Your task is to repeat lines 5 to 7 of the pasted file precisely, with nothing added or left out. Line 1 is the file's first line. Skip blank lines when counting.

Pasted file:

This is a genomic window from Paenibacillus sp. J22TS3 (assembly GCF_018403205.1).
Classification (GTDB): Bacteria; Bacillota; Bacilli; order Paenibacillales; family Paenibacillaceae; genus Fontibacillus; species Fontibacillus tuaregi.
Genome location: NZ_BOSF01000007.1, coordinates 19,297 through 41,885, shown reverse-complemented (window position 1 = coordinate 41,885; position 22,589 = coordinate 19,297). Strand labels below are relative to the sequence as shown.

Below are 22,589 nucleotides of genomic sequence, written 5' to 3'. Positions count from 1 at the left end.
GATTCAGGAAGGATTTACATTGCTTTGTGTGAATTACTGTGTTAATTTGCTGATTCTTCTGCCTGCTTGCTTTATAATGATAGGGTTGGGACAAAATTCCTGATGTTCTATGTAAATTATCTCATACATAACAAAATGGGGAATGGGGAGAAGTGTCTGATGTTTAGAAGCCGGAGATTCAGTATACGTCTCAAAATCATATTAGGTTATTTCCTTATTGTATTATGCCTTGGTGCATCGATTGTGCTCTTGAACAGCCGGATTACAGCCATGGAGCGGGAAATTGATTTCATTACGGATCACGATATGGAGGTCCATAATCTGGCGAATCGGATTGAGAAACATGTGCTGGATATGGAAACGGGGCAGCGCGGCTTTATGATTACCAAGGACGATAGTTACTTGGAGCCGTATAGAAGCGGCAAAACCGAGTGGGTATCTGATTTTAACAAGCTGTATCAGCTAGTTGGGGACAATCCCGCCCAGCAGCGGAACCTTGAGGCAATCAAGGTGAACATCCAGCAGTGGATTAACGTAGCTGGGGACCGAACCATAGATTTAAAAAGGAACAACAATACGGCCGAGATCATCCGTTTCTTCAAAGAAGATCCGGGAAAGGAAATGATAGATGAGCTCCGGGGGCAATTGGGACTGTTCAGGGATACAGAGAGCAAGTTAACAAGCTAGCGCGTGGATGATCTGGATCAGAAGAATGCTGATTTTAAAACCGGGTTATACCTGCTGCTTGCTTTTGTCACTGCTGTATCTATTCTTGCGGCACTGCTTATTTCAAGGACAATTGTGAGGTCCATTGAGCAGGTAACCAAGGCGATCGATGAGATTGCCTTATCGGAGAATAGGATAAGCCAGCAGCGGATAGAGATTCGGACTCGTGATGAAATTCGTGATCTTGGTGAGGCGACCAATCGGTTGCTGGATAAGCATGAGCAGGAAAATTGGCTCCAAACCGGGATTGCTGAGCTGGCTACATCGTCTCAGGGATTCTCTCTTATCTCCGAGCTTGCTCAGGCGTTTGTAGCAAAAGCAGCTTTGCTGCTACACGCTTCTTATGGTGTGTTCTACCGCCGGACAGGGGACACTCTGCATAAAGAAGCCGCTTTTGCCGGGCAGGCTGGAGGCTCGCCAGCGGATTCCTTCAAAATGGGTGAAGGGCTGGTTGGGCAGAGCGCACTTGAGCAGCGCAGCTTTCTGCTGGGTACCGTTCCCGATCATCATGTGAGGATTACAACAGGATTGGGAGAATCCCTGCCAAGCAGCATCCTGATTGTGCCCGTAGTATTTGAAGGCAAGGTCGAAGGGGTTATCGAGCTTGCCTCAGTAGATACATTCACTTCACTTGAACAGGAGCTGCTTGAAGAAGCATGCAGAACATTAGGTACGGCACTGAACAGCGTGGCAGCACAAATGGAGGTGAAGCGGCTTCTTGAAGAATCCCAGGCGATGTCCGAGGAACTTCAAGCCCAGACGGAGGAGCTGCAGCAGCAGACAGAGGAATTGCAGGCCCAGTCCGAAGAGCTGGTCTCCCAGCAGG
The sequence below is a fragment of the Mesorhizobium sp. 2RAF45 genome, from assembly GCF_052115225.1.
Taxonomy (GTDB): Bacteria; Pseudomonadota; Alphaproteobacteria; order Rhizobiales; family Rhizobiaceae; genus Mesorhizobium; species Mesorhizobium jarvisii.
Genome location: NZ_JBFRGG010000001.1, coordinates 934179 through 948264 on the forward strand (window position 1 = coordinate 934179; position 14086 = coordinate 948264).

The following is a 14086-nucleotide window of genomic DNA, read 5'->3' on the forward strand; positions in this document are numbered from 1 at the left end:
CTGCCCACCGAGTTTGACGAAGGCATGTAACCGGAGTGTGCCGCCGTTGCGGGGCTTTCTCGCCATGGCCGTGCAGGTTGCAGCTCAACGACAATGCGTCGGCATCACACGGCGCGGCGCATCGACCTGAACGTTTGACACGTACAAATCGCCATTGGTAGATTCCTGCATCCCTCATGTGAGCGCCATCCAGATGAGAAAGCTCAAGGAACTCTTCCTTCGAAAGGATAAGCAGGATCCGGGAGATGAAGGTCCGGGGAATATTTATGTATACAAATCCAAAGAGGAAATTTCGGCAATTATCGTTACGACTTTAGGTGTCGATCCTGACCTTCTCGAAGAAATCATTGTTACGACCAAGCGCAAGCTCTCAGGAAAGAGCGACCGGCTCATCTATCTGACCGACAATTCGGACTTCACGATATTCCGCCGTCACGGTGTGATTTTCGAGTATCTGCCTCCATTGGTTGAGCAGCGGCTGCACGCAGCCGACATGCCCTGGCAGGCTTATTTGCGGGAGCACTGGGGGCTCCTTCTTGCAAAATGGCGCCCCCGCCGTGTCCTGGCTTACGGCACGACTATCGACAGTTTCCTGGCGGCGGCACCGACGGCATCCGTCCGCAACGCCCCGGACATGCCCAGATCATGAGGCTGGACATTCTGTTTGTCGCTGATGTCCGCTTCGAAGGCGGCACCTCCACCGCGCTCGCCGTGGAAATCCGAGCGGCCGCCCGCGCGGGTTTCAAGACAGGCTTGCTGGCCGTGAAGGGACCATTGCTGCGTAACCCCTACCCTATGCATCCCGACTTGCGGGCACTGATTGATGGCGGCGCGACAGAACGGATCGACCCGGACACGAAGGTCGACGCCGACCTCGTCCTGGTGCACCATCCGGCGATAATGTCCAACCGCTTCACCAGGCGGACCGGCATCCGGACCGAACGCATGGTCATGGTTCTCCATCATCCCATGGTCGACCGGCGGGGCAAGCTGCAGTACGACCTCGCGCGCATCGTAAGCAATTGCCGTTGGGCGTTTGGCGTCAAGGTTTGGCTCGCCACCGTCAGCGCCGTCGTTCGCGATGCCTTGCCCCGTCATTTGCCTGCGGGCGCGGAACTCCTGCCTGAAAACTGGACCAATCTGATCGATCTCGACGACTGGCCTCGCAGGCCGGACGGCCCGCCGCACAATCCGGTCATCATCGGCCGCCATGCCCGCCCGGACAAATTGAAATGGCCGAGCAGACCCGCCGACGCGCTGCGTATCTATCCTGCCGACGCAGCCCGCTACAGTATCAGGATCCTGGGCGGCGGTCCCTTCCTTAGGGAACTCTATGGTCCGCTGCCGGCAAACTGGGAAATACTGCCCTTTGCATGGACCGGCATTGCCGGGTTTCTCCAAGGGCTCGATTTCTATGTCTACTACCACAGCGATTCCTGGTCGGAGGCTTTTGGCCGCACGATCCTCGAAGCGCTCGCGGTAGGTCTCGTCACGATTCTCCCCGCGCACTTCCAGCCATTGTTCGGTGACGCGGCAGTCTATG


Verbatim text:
GATTCAGGAAGGATTTACATTGCTTTGTGTGAATTACTGTGTTAATTTGCTGATTCTTCTGCCTGCTTGCTTTATAATGATAGGGTTGGGACAAAATTCCTGATGTTCTATGTAAATTATCTCATACATAACAAAATGGGGAATGGGGAGAAGTGTCTGATGTTTAGAAGCCGGAGATTCAGTATACGTCTCAAAATCATATTAGGTTATTTCCTTATTGTATTATGCCTTGGTGCATCGATTGTGCTCTTGAACAGCCGGATTACAGCCATGGAGCGGGAAATTGATTTCATTACGGATCACGATATGGAGGTCCATAATCTGGCGAATCGGATTGAGAAACATGTGCTGGATATGGAAACGGGGCAGCGCGGCTTTATGATTACCAAGGACGATAGTTACTTGGAGCCGTATAGAAGCGGCAAAACCGAGTGGGTATCTGATTTTAACAAGCTGTATCAGCTAGTTGGGGACAATCCCGCCCAGCAGCGGAACCTTGAGGCAATCAAGGTGAACATCCAGCAGTGGATTAACGTAGCTGGGGACCGAACCATAGATTTAAAAAGGAACAACAATACGGCCGAGATCATCCGTTTCTTCAAAGAAGATCCGGGAAAGGAAATGATAGATGAGCTCCGGGGGCAATTGGGACTGTTCAGGGATACAGAGAGCAAGTTAACAAGCTAGCGCGTGGATGATCTGGATCAGAAGAATGCTGATTTTAAAACCGGGTTATACCTGCTGCTTGCTTTTGTCACTGCTGTATCTATTCTTGCGGCACTGCTTATTTCAAGGACAATTGTGAGGTCCATTGAGCAGGTAACCAAGGCGATCGATGAGATTGCCTTATCGGAGAATAGGATAAGCCAGCAGCGGATAGAGATTCGGACTCGTGATGAAATTCGTGATCTTGGTGAGGCGACCAATCGGTTGCTGGATAAGCATGAGCAGGAAAATTGGCTCCAAACCGGGATTGCTGAGCTGGCTACATCGTCTCAGGGATTCTCTCTTATCTCCGAGCTTGCTCAGGCGTTTGTAGCAAAAGCAGCTTTGCTGCTACACGCTTCTTATGGTGTGTTCTACCGCCGGACAGGGGACACTCTGCATAAAGAAGCCGCTTTTGCCGGGCAGGCTGGAGGCTCGCCAGCGGATTCCTTCAAAATGGGTGAAGGGCTGGTTGGGCAGAGCGCACTTGAGCAGCGCAGCTTTCTGCTGGGTACCGTTCCCGATCATCATGTGAGGATTACAACAGGATTGGGAGAATCCCTGCCAAGCAGCATCCTGATTGTGCCCGTAGTATTTGAAGGCAAGGTCGAAGGGGTTATCGAGCTTGCCTCAGTAGATACATTCACTTCACTTGAACAGGAGCTGCTTGAAGAAGCATGCAGAACATTAGGTACGGCACTGAACAGCGTGGCAGCACAAATGGAGGTGAAGCGGCTTCTTGAAGAATCCCAGGCGATGTCCGAGGAACTTCAAGCCCAGACGGAGGAGCTGCAGCAGCAGACAGAGGAATTGCAGGCCCAGTCCGAAGAGCTGGTCTCCCAGCAGG
The sequence below is a fragment of the Mesorhizobium sp. 2RAF45 genome, from assembly GCF_052115225.1.
Taxonomy (GTDB): Bacteria; Pseudomonadota; Alphaproteobacteria; order Rhizobiales; family Rhizobiaceae; genus Mesorhizobium; species Mesorhizobium jarvisii.